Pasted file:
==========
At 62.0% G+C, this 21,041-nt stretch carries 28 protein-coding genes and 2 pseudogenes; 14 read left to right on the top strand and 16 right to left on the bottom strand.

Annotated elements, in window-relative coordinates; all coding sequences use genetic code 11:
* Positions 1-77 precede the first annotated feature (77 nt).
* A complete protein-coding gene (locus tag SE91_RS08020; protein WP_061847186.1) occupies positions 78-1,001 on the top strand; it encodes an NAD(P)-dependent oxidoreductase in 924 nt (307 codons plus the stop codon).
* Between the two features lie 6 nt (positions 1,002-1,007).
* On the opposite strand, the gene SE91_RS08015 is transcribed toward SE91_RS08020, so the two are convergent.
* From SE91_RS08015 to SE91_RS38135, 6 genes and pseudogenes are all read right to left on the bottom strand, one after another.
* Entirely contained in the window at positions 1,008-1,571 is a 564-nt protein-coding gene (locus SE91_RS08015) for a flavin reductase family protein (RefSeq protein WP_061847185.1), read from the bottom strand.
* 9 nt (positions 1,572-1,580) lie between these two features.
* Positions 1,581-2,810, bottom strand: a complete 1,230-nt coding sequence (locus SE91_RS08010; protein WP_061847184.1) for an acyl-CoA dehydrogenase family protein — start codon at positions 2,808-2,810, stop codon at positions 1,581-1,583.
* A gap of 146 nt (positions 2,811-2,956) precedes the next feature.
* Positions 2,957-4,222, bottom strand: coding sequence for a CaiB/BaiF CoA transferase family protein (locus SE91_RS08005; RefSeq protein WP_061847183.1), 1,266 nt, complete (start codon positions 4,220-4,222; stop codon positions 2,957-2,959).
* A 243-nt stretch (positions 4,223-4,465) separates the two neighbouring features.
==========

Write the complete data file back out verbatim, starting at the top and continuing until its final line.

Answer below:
At 62.0% G+C, this 21,041-nt stretch carries 28 protein-coding genes and 2 pseudogenes; 14 read left to right on the top strand and 16 right to left on the bottom strand.

Annotated elements, in window-relative coordinates; all coding sequences use genetic code 11:
* Positions 1-77 precede the first annotated feature (77 nt).
* A complete protein-coding gene (locus tag SE91_RS08020; protein WP_061847186.1) occupies positions 78-1,001 on the top strand; it encodes an NAD(P)-dependent oxidoreductase in 924 nt (307 codons plus the stop codon).
* Between the two features lie 6 nt (positions 1,002-1,007).
* On the opposite strand, the gene SE91_RS08015 is transcribed toward SE91_RS08020, so the two are convergent.
* From SE91_RS08015 to SE91_RS38135, 6 genes and pseudogenes are all read right to left on the bottom strand, one after another.
* Entirely contained in the window at positions 1,008-1,571 is a 564-nt protein-coding gene (locus SE91_RS08015) for a flavin reductase family protein (RefSeq protein WP_061847185.1), read from the bottom strand.
* 9 nt (positions 1,572-1,580) lie between these two features.
* Positions 1,581-2,810, bottom strand: a complete 1,230-nt coding sequence (locus SE91_RS08010; protein WP_061847184.1) for an acyl-CoA dehydrogenase family protein — start codon at positions 2,808-2,810, stop codon at positions 1,581-1,583.
* A gap of 146 nt (positions 2,811-2,956) precedes the next feature.
* Positions 2,957-4,222, bottom strand: coding sequence for a CaiB/BaiF CoA transferase family protein (locus SE91_RS08005; RefSeq protein WP_061847183.1), 1,266 nt, complete (start codon positions 4,220-4,222; stop codon positions 2,957-2,959).
* A 243-nt stretch (positions 4,223-4,465) separates the two neighbouring features.